What is Biomass?
Biomass pertains to the production of bioenergy from the following sources:
- Direct combustion, such as electricity generation, steam, or heat.
- Indirect thermochemical or biochemical conversion into different biofuels, such as pyrolysis oils, methane, methanol, and ethanol
Biomass fuel can be tapped as a renewable energy source as long as it is properly managed. This kind of fuel is often sourced from recently living or still living plant items from forestry and agriculture materials.
Sources of biomass include algae, food crops and residues, grasses, and forest and tree residues. The by-product is also being studied to be used as fuel in biomass sources for lubricants and industrial chemicals.
Biomass and Tallgrass Prairie
To date, the focus of herbaceous production of biomass has been exclusive to grasses. Some species are found in the tallgrass communities indigenous to South Ontario. It’s more beneficial to the ecology to produce biofuels from these tallgrass communities than in monoculture corn, willows, or stands of grasses.
Therefore, tallgrass prairie planting could offer many benefits that include the following:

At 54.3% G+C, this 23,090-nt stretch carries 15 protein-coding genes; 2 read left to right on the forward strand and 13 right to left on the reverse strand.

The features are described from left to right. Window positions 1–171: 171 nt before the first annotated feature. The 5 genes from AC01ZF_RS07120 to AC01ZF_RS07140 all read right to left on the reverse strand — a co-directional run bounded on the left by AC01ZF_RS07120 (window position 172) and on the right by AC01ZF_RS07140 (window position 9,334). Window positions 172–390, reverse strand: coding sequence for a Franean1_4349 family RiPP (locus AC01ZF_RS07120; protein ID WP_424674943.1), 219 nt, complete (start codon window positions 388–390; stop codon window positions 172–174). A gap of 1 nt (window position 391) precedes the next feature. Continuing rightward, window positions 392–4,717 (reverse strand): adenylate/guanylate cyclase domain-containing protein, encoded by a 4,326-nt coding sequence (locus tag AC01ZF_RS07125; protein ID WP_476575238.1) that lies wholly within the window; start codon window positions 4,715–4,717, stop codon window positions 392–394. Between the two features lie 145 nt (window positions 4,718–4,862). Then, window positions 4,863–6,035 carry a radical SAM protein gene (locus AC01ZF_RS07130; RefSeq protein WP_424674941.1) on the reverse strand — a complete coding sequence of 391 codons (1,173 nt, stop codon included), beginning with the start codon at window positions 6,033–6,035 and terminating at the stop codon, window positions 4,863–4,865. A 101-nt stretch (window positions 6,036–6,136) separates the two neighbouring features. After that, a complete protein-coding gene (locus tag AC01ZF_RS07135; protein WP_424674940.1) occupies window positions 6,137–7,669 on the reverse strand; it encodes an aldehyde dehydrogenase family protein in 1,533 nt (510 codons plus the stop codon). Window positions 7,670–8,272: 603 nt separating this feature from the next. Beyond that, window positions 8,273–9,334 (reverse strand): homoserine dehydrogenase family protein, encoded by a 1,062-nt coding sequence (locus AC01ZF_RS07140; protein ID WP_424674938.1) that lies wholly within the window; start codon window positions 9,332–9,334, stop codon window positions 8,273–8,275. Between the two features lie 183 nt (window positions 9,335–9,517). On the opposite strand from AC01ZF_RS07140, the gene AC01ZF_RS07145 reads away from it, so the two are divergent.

- A boost in the diversity of the bird species
- An increase in the variety of insect pollinators
- Higher efficiency in using nutrients
- More sequestration of soil carbon
Planting of Tallgrass Prairie
To reach the highest biomass rate, it is recommended to do diverse planting of the species of tallgrass prairies. Its composition must have some species of legume, wildflowers, and native grasses.
Through this, the annual amount of biomass can be sourced from the perennials’ diversity. This amount of biomass is enough to supply more usable energy for every acre than when using soybean biodiesel or corn grain ethanol.
The energy market forces are rapidly changing. The demand for biomass can be viewed as practical solutions to industries’ sustainability, production costs, transportation, the sufficiency of supply sources, and more.